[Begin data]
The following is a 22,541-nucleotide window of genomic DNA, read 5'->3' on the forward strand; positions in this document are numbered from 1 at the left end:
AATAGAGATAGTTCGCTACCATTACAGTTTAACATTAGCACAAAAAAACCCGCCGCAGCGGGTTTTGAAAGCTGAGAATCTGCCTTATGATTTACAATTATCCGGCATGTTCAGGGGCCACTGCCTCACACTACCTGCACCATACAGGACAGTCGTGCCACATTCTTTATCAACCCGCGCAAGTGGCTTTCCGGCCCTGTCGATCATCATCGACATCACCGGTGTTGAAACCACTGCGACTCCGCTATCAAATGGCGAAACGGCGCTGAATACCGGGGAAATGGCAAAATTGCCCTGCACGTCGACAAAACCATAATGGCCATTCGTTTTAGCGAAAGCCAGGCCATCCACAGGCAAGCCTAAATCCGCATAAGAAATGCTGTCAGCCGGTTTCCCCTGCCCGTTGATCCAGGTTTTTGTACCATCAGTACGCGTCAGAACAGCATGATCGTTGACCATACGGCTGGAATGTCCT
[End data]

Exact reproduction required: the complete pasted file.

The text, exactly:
The following is a 22,541-nucleotide window of genomic DNA, read 5'->3' on the forward strand; positions in this document are numbered from 1 at the left end:
AATAGAGATAGTTCGCTACCATTACAGTTTAACATTAGCACAAAAAAACCCGCCGCAGCGGGTTTTGAAAGCTGAGAATCTGCCTTATGATTTACAATTATCCGGCATGTTCAGGGGCCACTGCCTCACACTACCTGCACCATACAGGACAGTCGTGCCACATTCTTTATCAACCCGCGCAAGTGGCTTTCCGGCCCTGTCGATCATCATCGACATCACCGGTGTTGAAACCACTGCGACTCCGCTATCAAATGGCGAAACGGCGCTGAATACCGGGGAAATGGCAAAATTGCCCTGCACGTCGACAAAACCATAATGGCCATTCGTTTTAGCGAAAGCCAGGCCATCCACAGGCAAGCCTAAATCCGCATAAGAAATGCTGTCAGCCGGTTTCCCCTGCCCGTTGATCCAGGTTTTTGTACCATCAGTACGCGTCAGAACAGCATGATCGTTGACCATACGGCTGGAATGTCCT